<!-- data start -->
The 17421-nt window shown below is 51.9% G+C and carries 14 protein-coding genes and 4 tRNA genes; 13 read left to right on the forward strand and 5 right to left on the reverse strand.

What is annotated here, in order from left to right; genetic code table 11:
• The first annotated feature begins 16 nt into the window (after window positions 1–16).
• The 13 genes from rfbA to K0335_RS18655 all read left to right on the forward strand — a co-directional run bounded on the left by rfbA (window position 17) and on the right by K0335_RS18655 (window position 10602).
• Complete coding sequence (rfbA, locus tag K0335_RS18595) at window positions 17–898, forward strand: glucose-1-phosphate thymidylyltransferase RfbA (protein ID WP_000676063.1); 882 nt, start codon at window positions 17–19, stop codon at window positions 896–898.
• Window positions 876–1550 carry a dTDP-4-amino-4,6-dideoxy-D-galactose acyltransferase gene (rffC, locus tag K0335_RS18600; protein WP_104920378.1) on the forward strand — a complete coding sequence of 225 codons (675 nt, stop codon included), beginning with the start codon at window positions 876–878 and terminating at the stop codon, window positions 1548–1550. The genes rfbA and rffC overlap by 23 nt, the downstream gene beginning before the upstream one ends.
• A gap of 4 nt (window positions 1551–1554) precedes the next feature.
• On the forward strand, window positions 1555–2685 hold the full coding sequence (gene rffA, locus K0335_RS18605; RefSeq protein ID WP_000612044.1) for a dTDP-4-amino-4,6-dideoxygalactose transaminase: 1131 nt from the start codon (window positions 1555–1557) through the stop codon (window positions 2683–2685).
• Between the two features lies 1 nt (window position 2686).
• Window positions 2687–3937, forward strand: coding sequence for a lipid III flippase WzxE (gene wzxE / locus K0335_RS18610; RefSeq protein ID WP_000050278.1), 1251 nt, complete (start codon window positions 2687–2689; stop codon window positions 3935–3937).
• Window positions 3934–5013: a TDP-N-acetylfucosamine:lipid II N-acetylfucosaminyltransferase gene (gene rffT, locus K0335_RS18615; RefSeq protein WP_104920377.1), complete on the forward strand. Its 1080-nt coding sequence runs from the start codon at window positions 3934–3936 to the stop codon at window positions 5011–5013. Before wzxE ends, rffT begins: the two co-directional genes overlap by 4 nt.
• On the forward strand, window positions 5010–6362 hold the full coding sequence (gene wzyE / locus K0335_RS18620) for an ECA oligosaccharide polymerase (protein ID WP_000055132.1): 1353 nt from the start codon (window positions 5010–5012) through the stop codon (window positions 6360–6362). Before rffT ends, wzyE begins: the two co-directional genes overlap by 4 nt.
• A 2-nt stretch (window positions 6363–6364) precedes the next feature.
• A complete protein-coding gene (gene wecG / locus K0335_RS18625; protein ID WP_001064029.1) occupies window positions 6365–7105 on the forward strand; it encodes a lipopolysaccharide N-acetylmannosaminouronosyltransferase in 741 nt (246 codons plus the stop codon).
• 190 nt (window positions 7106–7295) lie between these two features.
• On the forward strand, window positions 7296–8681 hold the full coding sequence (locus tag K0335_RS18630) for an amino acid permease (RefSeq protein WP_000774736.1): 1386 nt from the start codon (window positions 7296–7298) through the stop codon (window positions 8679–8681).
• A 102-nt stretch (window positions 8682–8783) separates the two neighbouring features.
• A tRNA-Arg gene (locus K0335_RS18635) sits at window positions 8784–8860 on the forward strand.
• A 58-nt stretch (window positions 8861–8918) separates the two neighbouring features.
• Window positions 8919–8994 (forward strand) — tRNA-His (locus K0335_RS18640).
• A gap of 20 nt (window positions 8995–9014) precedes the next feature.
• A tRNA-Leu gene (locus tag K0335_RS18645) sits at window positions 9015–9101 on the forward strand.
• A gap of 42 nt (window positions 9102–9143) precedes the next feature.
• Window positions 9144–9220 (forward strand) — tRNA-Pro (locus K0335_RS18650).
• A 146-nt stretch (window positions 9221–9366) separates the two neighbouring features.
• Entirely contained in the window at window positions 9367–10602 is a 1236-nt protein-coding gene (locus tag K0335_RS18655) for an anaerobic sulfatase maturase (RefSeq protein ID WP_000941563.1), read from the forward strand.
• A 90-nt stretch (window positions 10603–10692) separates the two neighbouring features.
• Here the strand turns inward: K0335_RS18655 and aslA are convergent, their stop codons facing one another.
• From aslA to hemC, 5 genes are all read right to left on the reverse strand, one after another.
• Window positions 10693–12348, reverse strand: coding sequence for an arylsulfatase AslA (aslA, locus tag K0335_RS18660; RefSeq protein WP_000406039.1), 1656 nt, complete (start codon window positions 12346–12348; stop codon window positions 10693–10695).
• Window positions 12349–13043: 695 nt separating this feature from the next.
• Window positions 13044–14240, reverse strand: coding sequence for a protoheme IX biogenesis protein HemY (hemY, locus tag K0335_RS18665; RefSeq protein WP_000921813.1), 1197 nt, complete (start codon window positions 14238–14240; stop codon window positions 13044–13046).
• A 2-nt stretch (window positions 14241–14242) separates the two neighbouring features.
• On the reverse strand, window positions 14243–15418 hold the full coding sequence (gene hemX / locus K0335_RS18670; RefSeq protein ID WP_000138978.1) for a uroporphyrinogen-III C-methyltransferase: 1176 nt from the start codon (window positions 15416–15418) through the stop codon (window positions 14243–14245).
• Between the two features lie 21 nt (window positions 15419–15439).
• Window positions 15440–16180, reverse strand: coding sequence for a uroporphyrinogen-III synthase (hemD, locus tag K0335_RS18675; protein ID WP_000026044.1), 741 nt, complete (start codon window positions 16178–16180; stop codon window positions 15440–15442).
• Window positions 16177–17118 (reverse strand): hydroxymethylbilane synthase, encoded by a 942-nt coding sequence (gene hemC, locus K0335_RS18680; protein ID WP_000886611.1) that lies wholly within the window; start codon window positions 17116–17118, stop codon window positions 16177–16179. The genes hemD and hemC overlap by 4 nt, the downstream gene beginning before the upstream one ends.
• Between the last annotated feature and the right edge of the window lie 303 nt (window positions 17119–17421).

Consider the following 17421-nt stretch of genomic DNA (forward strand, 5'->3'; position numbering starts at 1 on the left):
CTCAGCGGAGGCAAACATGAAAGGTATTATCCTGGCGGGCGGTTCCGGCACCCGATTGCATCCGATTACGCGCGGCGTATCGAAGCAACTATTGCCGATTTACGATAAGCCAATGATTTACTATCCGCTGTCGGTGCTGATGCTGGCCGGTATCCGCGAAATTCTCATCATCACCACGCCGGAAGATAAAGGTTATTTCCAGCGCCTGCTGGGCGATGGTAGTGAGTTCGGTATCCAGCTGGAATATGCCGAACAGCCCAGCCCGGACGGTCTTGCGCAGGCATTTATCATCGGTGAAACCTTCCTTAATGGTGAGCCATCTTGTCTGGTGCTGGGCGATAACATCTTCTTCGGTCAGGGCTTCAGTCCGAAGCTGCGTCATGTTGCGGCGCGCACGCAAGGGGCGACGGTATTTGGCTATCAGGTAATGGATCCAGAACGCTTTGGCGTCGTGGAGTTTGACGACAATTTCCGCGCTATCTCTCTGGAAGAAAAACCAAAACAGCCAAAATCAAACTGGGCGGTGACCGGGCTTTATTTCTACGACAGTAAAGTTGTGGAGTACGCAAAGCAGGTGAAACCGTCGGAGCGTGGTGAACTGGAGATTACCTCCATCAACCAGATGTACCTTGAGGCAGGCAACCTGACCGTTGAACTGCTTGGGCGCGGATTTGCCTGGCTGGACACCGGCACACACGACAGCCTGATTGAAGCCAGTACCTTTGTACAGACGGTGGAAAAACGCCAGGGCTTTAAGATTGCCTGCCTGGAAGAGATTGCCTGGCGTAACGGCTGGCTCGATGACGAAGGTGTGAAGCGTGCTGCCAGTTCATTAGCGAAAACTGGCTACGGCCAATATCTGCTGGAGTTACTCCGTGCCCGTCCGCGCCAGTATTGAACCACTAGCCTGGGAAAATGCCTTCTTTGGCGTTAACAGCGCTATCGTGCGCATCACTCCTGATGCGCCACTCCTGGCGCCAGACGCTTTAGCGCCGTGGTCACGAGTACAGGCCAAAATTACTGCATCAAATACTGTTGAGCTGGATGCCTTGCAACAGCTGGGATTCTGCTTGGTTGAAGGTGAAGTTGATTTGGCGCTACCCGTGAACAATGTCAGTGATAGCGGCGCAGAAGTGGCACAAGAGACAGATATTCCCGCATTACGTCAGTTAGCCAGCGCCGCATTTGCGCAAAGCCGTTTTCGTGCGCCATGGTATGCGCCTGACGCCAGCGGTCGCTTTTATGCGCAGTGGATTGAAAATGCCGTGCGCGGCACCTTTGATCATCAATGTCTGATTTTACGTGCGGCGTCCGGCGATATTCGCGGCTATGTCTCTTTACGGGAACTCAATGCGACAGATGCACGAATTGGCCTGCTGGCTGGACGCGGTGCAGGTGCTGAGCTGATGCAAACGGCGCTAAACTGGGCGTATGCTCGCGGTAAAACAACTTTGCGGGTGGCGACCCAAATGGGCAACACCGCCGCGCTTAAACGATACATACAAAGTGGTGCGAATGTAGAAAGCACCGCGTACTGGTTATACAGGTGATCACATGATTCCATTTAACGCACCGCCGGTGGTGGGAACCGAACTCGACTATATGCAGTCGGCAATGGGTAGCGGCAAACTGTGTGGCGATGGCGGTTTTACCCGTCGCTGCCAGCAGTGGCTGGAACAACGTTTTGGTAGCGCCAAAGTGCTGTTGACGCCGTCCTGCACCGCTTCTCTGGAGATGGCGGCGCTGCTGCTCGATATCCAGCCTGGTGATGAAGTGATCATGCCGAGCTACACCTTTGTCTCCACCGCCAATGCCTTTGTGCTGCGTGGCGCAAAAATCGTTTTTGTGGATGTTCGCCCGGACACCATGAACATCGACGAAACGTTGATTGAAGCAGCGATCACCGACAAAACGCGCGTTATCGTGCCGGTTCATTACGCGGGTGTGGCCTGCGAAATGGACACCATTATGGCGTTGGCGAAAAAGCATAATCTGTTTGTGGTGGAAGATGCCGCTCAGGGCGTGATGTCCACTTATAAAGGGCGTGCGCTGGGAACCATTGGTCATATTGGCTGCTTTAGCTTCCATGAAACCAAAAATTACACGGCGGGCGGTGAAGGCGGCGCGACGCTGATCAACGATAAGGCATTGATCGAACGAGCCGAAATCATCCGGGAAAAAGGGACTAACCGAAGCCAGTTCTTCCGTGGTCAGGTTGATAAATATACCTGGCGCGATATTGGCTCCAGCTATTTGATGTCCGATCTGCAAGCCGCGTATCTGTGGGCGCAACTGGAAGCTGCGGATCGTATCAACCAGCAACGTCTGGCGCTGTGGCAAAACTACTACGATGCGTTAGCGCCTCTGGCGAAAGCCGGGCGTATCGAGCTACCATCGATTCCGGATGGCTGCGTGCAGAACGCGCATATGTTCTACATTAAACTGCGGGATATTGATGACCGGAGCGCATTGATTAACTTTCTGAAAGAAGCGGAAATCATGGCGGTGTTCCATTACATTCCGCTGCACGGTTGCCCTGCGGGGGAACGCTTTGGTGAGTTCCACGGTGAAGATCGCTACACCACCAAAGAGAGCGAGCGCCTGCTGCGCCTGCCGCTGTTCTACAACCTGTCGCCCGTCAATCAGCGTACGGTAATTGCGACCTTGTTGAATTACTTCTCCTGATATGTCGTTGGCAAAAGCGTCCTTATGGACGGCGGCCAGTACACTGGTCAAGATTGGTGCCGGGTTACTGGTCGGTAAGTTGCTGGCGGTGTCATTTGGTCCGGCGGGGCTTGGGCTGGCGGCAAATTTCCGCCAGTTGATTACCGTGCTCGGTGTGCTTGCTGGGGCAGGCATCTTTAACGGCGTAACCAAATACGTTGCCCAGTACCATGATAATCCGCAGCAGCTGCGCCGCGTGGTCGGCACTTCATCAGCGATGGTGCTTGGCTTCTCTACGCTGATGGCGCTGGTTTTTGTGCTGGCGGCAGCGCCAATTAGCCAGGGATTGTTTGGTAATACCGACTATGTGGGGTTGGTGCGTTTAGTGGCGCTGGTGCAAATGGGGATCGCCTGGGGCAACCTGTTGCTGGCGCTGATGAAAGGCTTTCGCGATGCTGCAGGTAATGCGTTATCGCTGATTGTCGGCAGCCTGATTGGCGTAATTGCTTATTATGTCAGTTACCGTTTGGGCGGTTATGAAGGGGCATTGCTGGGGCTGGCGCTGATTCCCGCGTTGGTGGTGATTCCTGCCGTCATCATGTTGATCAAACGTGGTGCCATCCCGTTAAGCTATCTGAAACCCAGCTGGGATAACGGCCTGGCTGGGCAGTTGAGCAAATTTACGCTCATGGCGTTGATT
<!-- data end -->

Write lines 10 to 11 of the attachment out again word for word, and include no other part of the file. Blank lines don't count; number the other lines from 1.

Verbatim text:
• Window positions 2687–3937, forward strand: coding sequence for a lipid III flippase WzxE (gene wzxE / locus K0335_RS18610; RefSeq protein ID WP_000050278.1), 1251 nt, complete (start codon window positions 2687–2689; stop codon window positions 3935–3937).
• Window positions 3934–5013: a TDP-N-acetylfucosamine:lipid II N-acetylfucosaminyltransferase gene (gene rffT, locus K0335_RS18615; RefSeq protein WP_104920377.1), complete on the forward strand. Its 1080-nt coding sequence runs from the start codon at window positions 3934–3936 to the stop codon at window positions 5011–5013. Before wzxE ends, rffT begins: the two co-directional genes overlap by 4 nt.